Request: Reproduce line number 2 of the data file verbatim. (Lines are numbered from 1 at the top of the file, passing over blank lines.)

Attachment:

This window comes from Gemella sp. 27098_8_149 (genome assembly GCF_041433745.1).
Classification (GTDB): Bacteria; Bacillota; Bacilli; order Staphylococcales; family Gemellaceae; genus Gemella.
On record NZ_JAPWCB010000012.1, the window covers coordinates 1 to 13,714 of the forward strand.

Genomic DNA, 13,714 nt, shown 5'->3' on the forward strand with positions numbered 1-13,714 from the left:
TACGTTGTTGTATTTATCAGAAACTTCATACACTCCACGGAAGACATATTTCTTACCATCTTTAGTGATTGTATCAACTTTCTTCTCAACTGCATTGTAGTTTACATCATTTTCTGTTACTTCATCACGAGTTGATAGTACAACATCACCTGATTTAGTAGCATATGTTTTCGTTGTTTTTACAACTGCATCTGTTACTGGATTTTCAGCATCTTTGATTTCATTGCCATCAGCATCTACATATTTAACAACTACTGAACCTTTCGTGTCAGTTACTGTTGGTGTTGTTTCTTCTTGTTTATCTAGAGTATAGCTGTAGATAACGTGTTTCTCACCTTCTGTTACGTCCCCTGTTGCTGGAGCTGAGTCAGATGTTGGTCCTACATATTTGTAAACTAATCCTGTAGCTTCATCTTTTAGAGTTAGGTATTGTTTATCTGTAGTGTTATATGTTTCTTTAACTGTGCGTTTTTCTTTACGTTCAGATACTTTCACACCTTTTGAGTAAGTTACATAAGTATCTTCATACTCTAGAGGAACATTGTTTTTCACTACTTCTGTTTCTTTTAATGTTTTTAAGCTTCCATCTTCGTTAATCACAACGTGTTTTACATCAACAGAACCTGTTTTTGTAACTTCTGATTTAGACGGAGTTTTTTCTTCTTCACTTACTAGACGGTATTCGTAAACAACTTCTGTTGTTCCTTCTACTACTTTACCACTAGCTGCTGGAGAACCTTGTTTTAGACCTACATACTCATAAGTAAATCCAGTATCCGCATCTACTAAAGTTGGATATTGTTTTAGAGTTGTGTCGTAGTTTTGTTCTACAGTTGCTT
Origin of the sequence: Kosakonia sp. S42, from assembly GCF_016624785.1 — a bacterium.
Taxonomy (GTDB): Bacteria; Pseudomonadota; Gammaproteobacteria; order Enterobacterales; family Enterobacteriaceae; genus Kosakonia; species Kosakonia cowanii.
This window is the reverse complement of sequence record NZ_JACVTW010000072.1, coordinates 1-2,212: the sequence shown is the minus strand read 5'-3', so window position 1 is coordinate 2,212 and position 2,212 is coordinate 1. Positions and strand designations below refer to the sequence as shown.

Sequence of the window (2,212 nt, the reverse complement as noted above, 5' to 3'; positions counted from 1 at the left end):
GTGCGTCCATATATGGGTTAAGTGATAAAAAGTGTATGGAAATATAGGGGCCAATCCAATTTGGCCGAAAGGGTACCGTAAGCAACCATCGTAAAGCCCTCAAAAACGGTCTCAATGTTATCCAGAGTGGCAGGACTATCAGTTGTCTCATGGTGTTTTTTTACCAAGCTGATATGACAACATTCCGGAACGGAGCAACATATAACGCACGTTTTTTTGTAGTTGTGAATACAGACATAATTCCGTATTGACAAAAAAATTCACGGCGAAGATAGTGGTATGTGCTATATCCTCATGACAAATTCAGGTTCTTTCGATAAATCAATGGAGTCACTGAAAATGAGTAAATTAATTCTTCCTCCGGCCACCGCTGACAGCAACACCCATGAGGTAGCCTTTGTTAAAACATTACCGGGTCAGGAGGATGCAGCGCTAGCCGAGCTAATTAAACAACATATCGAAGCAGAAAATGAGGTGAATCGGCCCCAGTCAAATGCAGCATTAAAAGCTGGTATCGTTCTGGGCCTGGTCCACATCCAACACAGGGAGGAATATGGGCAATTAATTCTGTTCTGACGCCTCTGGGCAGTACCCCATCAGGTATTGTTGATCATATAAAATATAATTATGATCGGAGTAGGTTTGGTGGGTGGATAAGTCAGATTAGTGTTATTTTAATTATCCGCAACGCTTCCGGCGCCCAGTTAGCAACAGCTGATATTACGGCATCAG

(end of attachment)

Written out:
Classification (GTDB): Bacteria; Bacillota; Bacilli; order Staphylococcales; family Gemellaceae; genus Gemella.